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History of BJJ

BJJ owes its inception to Carlos Gracie, the grandson of a Scottish migrant who was born in Brazil in 1901. As a young man Carlos developed a keen interest in Boxing and professional fighting. To further enhance his prowess he began his study of Japanese Jiu Jitsu under champion Mitsuyo Maeda, known in Brazil as Conde Koma. He was quick to modify the techniques he learned under Maeda to better suit the demands of the no-rules fight game, known in Brazil as Vale Tudo, Portuguese for ‘anything goes’. He refined and further developed his approach through constant challenge matches, open to all-comers, regardless of weight, size or style preference, thereby planting the seed of BJJ in the fertile environment of Rio de Janeiro.
During the decades that followed, Carlos’s brothers, sons, grandsons and cousins became the driving force that further developed and refined the art into the form we see today. Rio de Janeiro, with its penchant for reality based combative sport, became a proving-ground for no rules fighting strategy and technique. BJJ schools blossomed everywhere, a sporting aspect was developed and the art grew tremendously in popularity. Its effectiveness was never in question, as the population had become educated as to the difference between reality and fantasy when it came down to fighting for real. It became obvious that almost all fights, when there were limited or no rules, ended up being contested on the ground. In Rio de Janeiro, real fighting meant going to ground, and the BJJ stylists were the undisputed champions of that particular arena in a relatively safe form competition. This in turn, forced the art to further evolve, and during the last thirty years of the 20th century, undergo a phase of technical development that has thrust it to the forefront of the ground-based fight arena.
All of this was taking place away from eyes of the world; until when in the 80’s, some of Brazil’s top BJJ instructors made their way to the United States. For a decade following the arrival of several top BJJ coaches in Los Angeles, the scene in Brazil continued to thrive but the rest of the world, to a large degree, remained ignorant of the style and were unprepared for what was to come.
Gradually, the grass-roots martial arts community began to hear more and more about the reality based style, with several well renowned and respected martial artists even taking up the art themselves. As word spread about the Brazilian style, the inevitable occurred and mixed-style match-ups paved the way for the beginning of a frenzy of interest in submission grappling. By the middle of the 90’s, televised inter style limited rules fights were being watched by the fight loving public and the world wide martial arts community. And within a very short time, it became obvious to even the uninitiated, that ground fighting was the heart and soul of no rules combat.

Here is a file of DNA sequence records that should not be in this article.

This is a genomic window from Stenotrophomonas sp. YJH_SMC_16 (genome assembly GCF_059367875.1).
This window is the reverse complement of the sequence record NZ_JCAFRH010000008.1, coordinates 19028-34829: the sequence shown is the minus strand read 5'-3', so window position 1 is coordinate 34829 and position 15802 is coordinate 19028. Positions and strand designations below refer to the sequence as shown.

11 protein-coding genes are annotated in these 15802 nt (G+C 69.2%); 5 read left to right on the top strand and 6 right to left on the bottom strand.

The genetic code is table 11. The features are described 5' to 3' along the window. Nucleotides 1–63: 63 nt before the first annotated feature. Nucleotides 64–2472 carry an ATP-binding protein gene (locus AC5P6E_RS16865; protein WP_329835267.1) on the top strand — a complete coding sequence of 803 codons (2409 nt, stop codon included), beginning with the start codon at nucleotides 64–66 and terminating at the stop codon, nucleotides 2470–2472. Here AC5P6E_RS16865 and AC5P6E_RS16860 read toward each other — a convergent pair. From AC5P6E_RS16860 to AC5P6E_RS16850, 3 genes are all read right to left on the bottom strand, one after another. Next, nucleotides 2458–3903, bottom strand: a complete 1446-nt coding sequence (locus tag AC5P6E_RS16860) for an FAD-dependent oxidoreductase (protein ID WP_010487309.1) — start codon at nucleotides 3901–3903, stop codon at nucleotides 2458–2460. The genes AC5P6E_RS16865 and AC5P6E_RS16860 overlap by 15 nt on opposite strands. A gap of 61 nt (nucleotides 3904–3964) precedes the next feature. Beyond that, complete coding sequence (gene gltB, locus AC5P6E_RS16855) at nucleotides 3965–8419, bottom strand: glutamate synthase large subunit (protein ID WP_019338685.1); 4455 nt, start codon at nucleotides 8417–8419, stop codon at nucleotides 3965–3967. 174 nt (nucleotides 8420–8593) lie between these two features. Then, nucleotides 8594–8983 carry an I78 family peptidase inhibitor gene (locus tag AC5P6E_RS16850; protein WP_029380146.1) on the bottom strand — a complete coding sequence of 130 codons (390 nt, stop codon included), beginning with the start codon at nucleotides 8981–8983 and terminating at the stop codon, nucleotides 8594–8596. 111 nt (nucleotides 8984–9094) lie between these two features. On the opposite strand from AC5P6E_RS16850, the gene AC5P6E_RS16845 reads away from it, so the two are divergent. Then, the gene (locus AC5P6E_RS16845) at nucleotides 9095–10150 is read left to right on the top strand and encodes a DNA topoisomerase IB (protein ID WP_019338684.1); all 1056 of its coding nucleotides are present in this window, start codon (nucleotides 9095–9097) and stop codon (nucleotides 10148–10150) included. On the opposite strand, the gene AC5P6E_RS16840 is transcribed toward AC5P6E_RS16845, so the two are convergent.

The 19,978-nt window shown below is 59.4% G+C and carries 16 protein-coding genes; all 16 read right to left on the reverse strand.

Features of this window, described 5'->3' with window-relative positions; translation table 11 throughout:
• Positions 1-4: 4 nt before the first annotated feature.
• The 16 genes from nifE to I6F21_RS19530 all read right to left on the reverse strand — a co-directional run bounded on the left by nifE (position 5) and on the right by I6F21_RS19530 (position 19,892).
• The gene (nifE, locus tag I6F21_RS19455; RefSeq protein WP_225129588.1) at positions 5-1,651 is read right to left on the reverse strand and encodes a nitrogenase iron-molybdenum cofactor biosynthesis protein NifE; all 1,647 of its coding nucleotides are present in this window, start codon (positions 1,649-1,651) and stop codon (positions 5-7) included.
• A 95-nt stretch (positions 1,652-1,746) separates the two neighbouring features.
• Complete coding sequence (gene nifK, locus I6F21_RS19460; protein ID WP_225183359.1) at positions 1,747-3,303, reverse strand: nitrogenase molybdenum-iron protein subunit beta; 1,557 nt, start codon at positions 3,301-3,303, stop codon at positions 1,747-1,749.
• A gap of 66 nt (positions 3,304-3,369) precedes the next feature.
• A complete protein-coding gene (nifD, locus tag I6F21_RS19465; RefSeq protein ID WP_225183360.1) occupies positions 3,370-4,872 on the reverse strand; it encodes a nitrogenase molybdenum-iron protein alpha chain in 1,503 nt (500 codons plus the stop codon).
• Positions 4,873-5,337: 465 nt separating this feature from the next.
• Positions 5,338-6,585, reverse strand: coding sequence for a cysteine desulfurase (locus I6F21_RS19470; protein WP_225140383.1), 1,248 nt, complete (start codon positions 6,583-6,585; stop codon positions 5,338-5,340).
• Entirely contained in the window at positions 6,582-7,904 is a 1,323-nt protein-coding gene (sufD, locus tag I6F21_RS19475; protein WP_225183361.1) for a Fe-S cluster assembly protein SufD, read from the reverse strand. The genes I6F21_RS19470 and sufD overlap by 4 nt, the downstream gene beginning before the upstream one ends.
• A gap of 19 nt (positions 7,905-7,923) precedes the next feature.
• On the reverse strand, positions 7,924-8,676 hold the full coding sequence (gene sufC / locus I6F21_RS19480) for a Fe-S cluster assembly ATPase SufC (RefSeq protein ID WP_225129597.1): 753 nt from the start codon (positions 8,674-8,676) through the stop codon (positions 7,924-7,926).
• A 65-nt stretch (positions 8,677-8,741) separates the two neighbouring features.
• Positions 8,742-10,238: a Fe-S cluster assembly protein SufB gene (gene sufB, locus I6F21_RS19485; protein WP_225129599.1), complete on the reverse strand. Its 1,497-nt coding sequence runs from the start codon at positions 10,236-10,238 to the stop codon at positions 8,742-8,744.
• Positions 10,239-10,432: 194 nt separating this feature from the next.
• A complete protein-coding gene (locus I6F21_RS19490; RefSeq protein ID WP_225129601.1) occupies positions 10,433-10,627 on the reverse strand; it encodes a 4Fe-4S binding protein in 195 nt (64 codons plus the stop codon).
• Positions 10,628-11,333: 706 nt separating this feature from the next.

History of BJJ in Australia

Brazilian Jiu Jitsu arrived on the Australian martial arts scene in early 1989. It was introduced here by John Will upon his return from a training trip to Brazil in the company of Rigan Machado. John is Australia’s highest ranked BJJ practioner & highly regarded worldwide. 
There are really only four main levels within the BJJ system; blue belt, purple belt, brown belt and finally black belt. Sometimes years are spent on each belt; so even within the system itself, things progress slowly but surely. Many schools outside of Brazil are run by blue and purple belts; and fewer again by the browns and blacks, ‘quality’ being the traditional hallmark of the BJJ school.
Now, though, through media exposure and the popularity of the UFC and other no-rules type events, BJJ has entered the public domain. As a consequence of this, we sadly see BJJ schools popping up everywhere, particularly in the USA, run by people who have little or no understanding of BJJ. Even here in Australia, there are people wearing black belts telling their unsuspecting students that they are BJJ instructors. It is sad that such is the case; but it should come as no big surprise; we’ve seen this happen with Karate, Taekwondo, Kung Fu, Kickboxing and a dozen other martial systems. The message to all is really a simple one; and that is: buyer beware!
Here in Australia, BJJ is still in its relatively early stages. Only a handful of people in the country have real BJJ experience under their belts. Australia’s first BJJ instructor, John Will, having begun his training under Champion Rigan Machado in 1988, has since produced a significant number of highly ranked students of his own; many of whom are instructing throughout Australia. Richard Norton, another well known home-grown martial artist is also a product of the Machado mat based in Los Angeles. Through their combined efforts, BJJ has become a part of the martial arts culture here on our own shores.
BJJ Australia, the original Brazilian Jiu Jitsu network here in Australia, was founded by John Will and is the official arm of Machado Brazilian Jiu Jitsu in Australasia. BJJ Australia is a non-political forum in which Machado Jiu Jitsu stylists can come together for competition, seminars and socialization. As ‘quality control’ has always been a Machado trademark, new members are admitted only after having sufficiently demonstrated a commitment to training. A strong work ethic, regular practice and a willingness to network with others and uphold standards are all pre-requisites for admission. This is not an organization where a membership fee alone will guarantee entry and privileges. Feel free to contact us if you are interested in more information on Machado Brazilian Jiu Jitsu in the Australasian region.

Useful Links

Will Machado website:

Jean Jacques Machado website:

Last Updated on Sunday, 31 July 2011 22:21

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